Leaflets still have a role to play

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An age-old debate among convenience retailers is how effective leaflets can be to a store. While the majority of stores don’t send out leaflets, the retailers who do believe they have a positive effect on attracting customers, writes HIM’s Cameron Thorp. To make the most out of them, it is important for retailers to target the right types of shoppers while including the information shoppers want to hear about to ultimately help drive footfall.

Our latest research shows that, despite all of the technology at their fingertips, surprisingly it’s younger shoppers who respond most positively to leaflets and, while couples with young children are less likely to receive leaflets than other life stage groups, they are the most likely to be encouraged to visit a store (61%) once receiving them. Retailers who are aware of a high concentration of young shoppers and couples with young children in their area should be focusing on utilising leaflets to target these groups effectively.

However, simply distributing leaflets for the sake of it will not drive sales; getting the content of the leaflet right is crucial. Our research tells us that while most shoppers want to hear about promotions (66%), there is also demand to find out about loyalty schemes and news or events.
That said, leaflets won’t be the best form of communication for every retailer. Raaj Chandarana, a member of the HIM retail panel, explained: “Retailers are split on [the] success of leaflets. We deliver 1,000 [leaflets per month] and still get people coming in circling products and asking for them. A balance of social media and traditional leaflets ensures a greater hit success.”

In a world where shoppers are using social media to get inspiration for meals and find out about brand innovations, it is important for retailers to increase their online presence. Why not communicate with shoppers who would otherwise miss out on leaflets by experimenting with these mediums?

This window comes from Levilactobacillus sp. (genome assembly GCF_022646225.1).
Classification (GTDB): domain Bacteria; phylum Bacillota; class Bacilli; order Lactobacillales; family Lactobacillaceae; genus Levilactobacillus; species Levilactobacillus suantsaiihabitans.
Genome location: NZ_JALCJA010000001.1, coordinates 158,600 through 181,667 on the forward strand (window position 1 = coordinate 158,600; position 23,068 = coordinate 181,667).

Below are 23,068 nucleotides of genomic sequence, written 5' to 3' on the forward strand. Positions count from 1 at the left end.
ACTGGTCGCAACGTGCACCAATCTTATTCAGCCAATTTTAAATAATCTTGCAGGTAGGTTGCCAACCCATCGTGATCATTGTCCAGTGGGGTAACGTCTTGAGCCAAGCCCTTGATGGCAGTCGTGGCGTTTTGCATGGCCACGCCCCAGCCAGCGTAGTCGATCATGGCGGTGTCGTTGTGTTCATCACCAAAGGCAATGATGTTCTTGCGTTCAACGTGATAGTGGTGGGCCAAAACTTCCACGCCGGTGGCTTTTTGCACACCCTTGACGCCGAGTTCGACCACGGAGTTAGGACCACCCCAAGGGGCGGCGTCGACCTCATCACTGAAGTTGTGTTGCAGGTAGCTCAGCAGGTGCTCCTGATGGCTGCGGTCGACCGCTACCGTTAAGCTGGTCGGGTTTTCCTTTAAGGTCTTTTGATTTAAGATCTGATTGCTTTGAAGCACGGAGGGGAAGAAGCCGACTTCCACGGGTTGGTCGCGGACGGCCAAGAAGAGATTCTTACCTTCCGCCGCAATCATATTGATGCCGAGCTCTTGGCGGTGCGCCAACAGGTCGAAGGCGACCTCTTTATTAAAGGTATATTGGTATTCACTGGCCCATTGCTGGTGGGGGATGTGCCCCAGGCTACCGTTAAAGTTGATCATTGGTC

While leaflets clearly have a positive impact on shoppers, it is important to consider whether they have a future in the physical form. As retailers seek to reduce costs and improve their green credentials, digital leaflets and emails could eventually replace their paper counterparts.

Readers' comments (1)

  • It’s quite clear that the jury is out on whether the leaflets in an increasingly fragmented market with social media and online shopping playing a major role has the same impact it did a few years ago. At the end of the day, it’s all about driving footfall and I believe the return on this form of advertising is questionable. The vast majority of leaflets are delivered with all the other junk mail and goes straight in the bin simply because the shopping habit of little and often has taken over from large family “shops”. I also believe that the suppliers are not seeing the uplift that they once enjoyed through this form of advertising. The shops that enjoy footfall are more to do with the quality of offers and the level of service they provide instore than their advertising budget. That to me is more crucial than spending disproportionate time and money on acres of the printed stuff. However flagging instore offers is still important.

    Arjan Mehr Londis Bracknell

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